Covering the Arts—This course focuses on fundamentals of arts coverage and marketing arts journalism pieces. It also includes critiques of arts journalism and provides an overview of current trends in the business of the arts. The class features tours of local arts venues and multiple guest speakers from the arts community.
Interactive Health Communication—The course is designed for graduate students who are interested in the issues and opportunities of health communication employing interactive media technologies. The course covers critical topics in interactive health communication (IHC), including users’ search of health information on the Internet, factors affecting users’ evaluation of online health information, and IHC research and campaigns. It also introduces students to unique characteristics of specific interactive media such as search engines, blogs, social network media, e-games, podcasts, and mobile phones, and their effective utilization for IHC campaigns. As the course is organized in a seminar format, students are expected to actively participate in class discussions based on their critical review of the literature. This course is an advanced graduate course. Students are required to conduct original research and produce a conference-level research paper by the end of the semester. Contact Dr. Kim for more information (email@example.com).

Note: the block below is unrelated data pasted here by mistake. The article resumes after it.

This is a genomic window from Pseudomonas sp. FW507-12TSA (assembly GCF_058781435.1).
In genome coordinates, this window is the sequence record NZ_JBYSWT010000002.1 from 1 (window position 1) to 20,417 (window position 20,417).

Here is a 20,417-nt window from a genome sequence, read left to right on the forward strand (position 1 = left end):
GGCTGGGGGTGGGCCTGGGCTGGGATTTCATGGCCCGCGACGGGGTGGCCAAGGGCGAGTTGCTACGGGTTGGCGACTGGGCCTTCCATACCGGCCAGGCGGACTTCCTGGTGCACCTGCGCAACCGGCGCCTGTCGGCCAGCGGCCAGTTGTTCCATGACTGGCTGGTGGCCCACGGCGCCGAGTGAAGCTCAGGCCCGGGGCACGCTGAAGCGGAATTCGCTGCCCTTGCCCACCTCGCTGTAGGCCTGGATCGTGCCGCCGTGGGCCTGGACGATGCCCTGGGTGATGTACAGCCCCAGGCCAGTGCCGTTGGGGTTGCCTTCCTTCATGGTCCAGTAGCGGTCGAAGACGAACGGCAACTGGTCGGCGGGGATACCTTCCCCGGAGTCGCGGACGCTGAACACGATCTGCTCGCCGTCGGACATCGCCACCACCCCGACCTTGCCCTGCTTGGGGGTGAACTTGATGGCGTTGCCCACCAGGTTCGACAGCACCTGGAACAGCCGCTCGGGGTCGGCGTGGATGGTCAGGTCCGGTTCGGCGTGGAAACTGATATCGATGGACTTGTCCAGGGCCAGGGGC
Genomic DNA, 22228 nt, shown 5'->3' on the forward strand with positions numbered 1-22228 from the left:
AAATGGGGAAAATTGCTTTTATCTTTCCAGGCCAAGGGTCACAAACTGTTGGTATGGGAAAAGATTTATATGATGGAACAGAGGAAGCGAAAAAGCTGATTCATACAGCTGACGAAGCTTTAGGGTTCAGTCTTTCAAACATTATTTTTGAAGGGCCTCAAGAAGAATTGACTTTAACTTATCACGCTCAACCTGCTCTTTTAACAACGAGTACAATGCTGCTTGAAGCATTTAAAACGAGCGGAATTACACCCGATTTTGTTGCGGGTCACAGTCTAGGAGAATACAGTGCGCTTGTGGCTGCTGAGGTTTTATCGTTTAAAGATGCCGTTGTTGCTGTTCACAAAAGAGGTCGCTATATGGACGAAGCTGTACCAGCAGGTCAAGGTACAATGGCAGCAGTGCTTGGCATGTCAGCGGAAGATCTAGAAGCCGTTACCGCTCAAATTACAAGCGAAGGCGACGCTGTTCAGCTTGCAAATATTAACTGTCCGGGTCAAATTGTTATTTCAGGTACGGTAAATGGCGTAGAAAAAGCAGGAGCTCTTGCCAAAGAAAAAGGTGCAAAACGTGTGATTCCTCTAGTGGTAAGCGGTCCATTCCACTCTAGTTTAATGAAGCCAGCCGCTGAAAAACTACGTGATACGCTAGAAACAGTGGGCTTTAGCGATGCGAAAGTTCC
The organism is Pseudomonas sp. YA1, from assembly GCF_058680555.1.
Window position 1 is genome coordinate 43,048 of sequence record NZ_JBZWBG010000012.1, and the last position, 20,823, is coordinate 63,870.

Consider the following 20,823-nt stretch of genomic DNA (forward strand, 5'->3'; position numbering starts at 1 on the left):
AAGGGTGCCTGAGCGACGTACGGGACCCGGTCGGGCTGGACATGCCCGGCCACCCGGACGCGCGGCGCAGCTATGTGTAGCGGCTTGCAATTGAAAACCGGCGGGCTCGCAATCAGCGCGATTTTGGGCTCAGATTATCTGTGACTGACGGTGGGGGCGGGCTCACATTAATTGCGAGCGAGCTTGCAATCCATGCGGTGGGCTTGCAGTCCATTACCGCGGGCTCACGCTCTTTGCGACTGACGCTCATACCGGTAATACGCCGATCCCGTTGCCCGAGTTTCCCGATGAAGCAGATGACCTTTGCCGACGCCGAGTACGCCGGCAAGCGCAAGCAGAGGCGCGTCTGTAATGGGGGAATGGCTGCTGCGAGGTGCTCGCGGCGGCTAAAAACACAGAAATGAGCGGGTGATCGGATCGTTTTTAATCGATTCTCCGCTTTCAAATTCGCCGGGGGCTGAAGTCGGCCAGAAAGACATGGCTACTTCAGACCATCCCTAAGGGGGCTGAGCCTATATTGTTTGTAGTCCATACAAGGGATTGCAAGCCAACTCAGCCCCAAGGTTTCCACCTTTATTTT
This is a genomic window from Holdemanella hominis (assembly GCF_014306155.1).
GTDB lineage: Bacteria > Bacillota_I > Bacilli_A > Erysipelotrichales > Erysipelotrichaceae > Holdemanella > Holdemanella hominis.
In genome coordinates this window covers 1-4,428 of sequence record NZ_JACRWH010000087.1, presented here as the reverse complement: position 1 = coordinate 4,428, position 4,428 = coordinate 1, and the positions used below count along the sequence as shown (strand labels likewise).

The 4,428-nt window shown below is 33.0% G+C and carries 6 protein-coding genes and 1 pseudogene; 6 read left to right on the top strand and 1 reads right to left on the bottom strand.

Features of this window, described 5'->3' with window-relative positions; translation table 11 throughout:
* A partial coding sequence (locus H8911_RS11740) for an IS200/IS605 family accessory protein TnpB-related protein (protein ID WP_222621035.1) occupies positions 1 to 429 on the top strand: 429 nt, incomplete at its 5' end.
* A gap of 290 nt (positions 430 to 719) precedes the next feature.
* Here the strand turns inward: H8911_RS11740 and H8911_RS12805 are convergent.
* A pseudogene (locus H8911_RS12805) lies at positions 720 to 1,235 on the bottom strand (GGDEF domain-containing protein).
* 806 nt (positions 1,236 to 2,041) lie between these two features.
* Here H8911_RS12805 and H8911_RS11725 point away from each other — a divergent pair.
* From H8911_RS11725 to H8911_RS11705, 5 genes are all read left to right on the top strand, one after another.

MMC 6949 – Individual Work—Internship
This course requires 100 credit hours for each one credit hour taken. The S/U course is required for some degree plans and serves as electives for some others. (Departmentally controlled—registration form required with appropriate signatures.)
MMC 6971 – Individual Work—Master’s Thesis Research
This S/U course is required for all Master’s degree plans. Master’s thesis students are required to take credits in the term of graduation—3 credits if spring or fall and 2 credits if summer—no matter how many thesis credits they have already completed. (Departmentally controlled—registration form required with appropriate signatures.)
MMC 6973 – Individual Work—Project-in-Lieu-of-Thesis